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The rise and rise of the ‘protection gap’ in the UK

The chances are that over the past 5 years or so your life circumstances have changed. Perhaps a new job; or you’ve bought a house; or you got married or had a child, or maybe all of these things. As our responsibilities in life increase, so does the financial pressure on our family situation if circumstances change, perhaps because of illness of loss of employment. This is where protection insurances are able to bridge a ‘gap’ that help ease the burden on family life in case of emergency. In 2012 the Association of British Insurers estimated the shortfall in cover to be a staggering £2.4 trillion. Such an eye-watering figure is rather meaningless and difficult to decipher, but it does help make a point that as a society we are woefully under-protected if the worst should happen.

According to a 2015 YouGov survey of over 2,000 individuals, 60% have no form of life insurance cover. Only 12% have critical illness cover. Many people believe that their employer has a role to play in providing a number of these insurance products and covers. However, amongst the same YouGov study, over 50% of employers felt it was not their role to engage with employees regarding financial insurance protection. The main reason people do not take out any form of cover is affordability. 34% of respondents said they could not afford such cover. Tom Rees, Director at YouGov, commented that policies needed to be “affordable and worthwhile” for families to consider such an option. Indeed, over the past few years many insurers have considered how best to market such products. Protection policies have been sold on the basis of ‘what if’ and ‘if the worst should happen’ and families begrudgingly take cover out and forget about the cover, not wanting to think about negative possibilities. But for those individuals not taking out cover either because the perceived cost is prohibitive or because the thought process is unsettling, there are a number of insurers that are offering incentives to families and are making the products a more inclusive part of daily life. These incentives include things like discounts at gyms, discounts on purchasing bicycles, free counselling, free wills, numerous vouchers at various shops and discounts on other insurances like car insurance and home insurance.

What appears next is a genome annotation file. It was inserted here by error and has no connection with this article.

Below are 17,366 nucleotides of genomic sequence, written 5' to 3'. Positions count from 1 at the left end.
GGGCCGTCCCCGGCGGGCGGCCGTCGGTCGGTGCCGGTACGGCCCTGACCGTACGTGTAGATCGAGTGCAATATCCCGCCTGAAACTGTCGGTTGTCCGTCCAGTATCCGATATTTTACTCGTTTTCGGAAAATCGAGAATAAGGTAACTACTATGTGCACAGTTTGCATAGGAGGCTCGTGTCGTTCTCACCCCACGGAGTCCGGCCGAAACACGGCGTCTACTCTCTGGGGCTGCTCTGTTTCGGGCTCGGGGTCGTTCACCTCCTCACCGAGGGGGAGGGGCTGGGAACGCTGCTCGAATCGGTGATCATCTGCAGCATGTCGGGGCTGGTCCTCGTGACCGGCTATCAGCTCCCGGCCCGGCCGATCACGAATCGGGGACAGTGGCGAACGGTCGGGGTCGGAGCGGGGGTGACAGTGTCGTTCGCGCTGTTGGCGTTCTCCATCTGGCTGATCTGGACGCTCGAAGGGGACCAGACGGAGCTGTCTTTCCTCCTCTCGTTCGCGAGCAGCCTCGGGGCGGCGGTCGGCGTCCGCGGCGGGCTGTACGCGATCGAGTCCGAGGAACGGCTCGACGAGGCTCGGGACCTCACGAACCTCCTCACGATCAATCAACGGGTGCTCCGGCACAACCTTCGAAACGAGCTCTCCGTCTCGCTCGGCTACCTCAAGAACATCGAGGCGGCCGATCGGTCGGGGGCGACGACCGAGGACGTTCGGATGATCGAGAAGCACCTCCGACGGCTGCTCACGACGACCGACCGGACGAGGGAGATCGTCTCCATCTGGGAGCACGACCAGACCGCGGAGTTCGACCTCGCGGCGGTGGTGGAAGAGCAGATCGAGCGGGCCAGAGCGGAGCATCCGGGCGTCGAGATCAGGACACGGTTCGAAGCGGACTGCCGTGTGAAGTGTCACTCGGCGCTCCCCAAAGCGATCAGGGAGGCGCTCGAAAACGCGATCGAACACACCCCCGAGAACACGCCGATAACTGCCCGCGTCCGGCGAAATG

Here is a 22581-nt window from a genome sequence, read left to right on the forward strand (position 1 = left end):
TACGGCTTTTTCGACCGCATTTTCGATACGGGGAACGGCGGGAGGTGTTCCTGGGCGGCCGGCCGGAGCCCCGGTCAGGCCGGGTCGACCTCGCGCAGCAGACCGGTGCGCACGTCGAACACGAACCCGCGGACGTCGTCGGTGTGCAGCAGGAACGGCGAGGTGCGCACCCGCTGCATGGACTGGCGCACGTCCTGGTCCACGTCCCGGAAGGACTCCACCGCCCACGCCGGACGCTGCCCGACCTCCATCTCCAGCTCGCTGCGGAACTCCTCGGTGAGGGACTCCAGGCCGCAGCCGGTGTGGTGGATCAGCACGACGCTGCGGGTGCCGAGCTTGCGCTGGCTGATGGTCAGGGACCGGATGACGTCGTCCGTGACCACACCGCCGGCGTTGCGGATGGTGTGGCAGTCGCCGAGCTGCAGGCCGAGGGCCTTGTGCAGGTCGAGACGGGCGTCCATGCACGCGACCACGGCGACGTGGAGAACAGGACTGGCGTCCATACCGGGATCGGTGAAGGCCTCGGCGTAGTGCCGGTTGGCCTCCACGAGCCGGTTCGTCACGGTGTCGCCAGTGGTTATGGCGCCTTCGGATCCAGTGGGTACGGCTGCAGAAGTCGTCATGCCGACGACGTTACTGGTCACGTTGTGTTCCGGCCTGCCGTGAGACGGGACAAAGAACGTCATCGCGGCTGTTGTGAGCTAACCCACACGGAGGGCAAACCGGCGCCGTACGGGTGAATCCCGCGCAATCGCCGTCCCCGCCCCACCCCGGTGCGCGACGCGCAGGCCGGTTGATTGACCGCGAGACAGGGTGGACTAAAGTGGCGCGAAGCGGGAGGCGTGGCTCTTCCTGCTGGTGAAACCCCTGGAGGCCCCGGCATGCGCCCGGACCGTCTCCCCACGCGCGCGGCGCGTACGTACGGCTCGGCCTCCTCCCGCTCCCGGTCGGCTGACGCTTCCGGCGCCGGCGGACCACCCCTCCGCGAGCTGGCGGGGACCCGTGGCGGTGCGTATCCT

The purpose of insurance protection products, be that critical illness cover or life protection, is not to scare people in to thinking the worst will happen but to provide a level of financial continuity when other instabilities in life may arise. It’s why at Grange Mortgages we encourage people to consider these insurance products, to help give you and your family peace of mind. And what’s more, the sooner in life you consider such a policy the more cost-effective it can be. According to Daniel at Grange: “Policies can be incredibly good value if purchased in your 20’s and 30’s, but the truth is there is no bad time to take out a policy as it’s always likely to be cheaper this year to take out a policy than it will be next year.”

 

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